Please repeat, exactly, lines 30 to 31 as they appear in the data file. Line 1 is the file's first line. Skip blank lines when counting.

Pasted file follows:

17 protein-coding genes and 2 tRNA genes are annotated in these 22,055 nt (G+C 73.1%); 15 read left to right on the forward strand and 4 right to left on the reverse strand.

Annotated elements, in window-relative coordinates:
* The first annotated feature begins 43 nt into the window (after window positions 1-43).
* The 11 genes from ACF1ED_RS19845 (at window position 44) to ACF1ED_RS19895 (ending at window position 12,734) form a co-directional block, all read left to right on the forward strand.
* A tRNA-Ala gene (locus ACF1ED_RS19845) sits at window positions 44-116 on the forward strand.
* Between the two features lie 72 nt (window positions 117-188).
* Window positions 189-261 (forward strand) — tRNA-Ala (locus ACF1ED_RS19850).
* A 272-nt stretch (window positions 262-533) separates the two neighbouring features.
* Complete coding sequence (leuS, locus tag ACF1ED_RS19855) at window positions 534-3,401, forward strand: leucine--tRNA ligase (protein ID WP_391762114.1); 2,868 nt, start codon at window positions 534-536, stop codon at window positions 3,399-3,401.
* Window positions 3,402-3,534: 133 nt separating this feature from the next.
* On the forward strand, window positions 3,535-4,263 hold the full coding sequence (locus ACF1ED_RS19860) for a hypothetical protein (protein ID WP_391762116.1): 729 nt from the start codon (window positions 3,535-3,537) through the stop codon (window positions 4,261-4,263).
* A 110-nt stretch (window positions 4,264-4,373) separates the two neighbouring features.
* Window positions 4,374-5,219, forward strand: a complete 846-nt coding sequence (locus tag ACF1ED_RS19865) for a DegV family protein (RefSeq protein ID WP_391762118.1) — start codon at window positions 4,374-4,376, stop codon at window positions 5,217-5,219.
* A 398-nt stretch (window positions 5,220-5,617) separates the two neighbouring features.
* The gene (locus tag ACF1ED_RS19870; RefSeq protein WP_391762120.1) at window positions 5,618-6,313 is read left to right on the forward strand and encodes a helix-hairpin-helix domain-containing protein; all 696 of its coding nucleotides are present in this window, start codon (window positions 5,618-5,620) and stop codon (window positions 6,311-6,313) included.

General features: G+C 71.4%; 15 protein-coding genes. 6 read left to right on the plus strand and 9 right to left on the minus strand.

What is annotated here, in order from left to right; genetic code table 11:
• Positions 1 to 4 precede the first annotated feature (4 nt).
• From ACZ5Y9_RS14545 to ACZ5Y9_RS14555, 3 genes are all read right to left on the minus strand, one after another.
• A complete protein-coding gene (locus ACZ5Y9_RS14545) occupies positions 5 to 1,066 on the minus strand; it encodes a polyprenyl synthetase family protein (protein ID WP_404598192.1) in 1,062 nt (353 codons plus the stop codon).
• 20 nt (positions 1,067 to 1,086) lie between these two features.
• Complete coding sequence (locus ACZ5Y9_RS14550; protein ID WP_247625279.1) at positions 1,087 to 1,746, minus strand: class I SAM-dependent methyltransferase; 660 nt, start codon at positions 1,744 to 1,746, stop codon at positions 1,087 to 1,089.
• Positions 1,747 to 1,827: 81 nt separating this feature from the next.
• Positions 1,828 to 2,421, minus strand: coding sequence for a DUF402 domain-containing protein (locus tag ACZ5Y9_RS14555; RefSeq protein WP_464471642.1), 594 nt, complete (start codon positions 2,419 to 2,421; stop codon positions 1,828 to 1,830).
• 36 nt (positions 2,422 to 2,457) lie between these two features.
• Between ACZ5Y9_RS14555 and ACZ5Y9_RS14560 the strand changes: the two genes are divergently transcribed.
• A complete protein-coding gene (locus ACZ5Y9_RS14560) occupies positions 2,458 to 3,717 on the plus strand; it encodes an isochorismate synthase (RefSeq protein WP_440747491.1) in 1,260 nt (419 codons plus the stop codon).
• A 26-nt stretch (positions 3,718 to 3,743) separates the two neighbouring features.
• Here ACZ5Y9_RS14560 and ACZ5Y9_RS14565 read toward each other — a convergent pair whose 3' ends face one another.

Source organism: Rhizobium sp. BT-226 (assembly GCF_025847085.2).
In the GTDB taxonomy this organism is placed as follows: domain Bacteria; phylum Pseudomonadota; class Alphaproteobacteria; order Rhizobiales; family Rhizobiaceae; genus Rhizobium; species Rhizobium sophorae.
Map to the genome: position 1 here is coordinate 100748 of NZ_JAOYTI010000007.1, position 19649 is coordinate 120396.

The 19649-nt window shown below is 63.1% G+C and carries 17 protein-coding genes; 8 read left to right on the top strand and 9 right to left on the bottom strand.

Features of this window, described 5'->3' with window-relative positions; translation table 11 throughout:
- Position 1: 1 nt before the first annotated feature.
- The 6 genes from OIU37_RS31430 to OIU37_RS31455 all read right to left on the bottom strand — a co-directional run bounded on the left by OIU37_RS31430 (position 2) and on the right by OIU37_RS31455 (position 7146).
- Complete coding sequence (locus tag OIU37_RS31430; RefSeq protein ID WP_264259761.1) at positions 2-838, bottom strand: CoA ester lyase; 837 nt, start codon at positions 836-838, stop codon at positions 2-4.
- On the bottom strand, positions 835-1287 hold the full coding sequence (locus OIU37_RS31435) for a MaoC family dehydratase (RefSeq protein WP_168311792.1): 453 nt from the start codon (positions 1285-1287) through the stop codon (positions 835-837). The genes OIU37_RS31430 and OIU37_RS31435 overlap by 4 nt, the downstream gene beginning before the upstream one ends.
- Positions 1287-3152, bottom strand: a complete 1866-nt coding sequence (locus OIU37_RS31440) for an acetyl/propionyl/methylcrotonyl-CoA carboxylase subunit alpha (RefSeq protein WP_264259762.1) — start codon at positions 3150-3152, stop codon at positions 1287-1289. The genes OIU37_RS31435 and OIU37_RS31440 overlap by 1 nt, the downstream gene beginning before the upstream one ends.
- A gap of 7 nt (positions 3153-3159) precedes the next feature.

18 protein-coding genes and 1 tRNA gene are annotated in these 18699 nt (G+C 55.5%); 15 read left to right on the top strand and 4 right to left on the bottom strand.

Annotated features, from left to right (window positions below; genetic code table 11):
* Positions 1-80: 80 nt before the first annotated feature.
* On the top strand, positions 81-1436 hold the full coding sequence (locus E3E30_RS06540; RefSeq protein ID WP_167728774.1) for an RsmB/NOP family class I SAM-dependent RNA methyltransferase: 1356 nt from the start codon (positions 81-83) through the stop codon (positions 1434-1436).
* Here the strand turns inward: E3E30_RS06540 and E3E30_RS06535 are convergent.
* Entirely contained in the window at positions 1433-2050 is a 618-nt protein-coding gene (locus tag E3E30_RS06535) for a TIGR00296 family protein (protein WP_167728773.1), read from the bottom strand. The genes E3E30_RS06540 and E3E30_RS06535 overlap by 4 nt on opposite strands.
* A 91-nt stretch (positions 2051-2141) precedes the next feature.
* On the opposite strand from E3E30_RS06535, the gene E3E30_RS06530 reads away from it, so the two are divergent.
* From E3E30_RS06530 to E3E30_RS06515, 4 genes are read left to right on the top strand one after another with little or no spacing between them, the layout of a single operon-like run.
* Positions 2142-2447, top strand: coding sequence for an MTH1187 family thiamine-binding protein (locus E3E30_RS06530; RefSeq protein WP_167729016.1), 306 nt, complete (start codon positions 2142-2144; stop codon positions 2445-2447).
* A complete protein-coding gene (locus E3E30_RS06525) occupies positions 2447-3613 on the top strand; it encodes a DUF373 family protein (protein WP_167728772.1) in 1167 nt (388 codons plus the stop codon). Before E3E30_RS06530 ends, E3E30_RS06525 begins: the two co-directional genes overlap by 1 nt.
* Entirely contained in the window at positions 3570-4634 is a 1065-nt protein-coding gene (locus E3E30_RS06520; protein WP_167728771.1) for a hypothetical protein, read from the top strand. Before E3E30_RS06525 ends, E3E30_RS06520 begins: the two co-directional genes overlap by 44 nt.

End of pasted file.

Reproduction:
Source organism: Rhizobium sp. BT-226 (assembly GCF_025847085.2).
In the GTDB taxonomy this organism is placed as follows: domain Bacteria; phylum Pseudomonadota; class Alphaproteobacteria; order Rhizobiales; family Rhizobiaceae; genus Rhizobium; species Rhizobium sophorae.